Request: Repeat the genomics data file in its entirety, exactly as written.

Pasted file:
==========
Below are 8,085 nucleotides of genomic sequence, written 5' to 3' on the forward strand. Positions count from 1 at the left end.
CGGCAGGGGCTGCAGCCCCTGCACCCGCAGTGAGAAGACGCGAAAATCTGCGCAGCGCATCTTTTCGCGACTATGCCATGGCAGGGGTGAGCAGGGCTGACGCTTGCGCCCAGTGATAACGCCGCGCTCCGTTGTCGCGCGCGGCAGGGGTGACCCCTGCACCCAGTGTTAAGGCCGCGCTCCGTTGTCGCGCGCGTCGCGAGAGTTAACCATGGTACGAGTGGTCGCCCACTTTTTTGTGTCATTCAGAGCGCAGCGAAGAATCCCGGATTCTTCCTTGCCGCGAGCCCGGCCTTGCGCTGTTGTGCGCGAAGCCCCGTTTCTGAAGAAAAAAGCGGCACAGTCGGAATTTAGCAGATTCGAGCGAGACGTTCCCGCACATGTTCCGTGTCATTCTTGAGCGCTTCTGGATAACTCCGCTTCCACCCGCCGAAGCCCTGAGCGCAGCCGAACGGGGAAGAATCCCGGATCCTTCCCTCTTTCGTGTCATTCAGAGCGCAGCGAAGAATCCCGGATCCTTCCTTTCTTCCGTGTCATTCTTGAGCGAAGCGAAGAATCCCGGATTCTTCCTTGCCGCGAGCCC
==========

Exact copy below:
Below are 8,085 nucleotides of genomic sequence, written 5' to 3' on the forward strand. Positions count from 1 at the left end.
CGGCAGGGGCTGCAGCCCCTGCACCCGCAGTGAGAAGACGCGAAAATCTGCGCAGCGCATCTTTTCGCGACTATGCCATGGCAGGGGTGAGCAGGGCTGACGCTTGCGCCCAGTGATAACGCCGCGCTCCGTTGTCGCGCGCGGCAGGGGTGACCCCTGCACCCAGTGTTAAGGCCGCGCTCCGTTGTCGCGCGCGTCGCGAGAGTTAACCATGGTACGAGTGGTCGCCCACTTTTTTGTGTCATTCAGAGCGCAGCGAAGAATCCCGGATTCTTCCTTGCCGCGAGCCCGGCCTTGCGCTGTTGTGCGCGAAGCCCCGTTTCTGAAGAAAAAAGCGGCACAGTCGGAATTTAGCAGATTCGAGCGAGACGTTCCCGCACATGTTCCGTGTCATTCTTGAGCGCTTCTGGATAACTCCGCTTCCACCCGCCGAAGCCCTGAGCGCAGCCGAACGGGGAAGAATCCCGGATCCTTCCCTCTTTCGTGTCATTCAGAGCGCAGCGAAGAATCCCGGATCCTTCCTTTCTTCCGTGTCATTCTTGAGCGAAGCGAAGAATCCCGGATTCTTCCTTGCCGCGAGCCC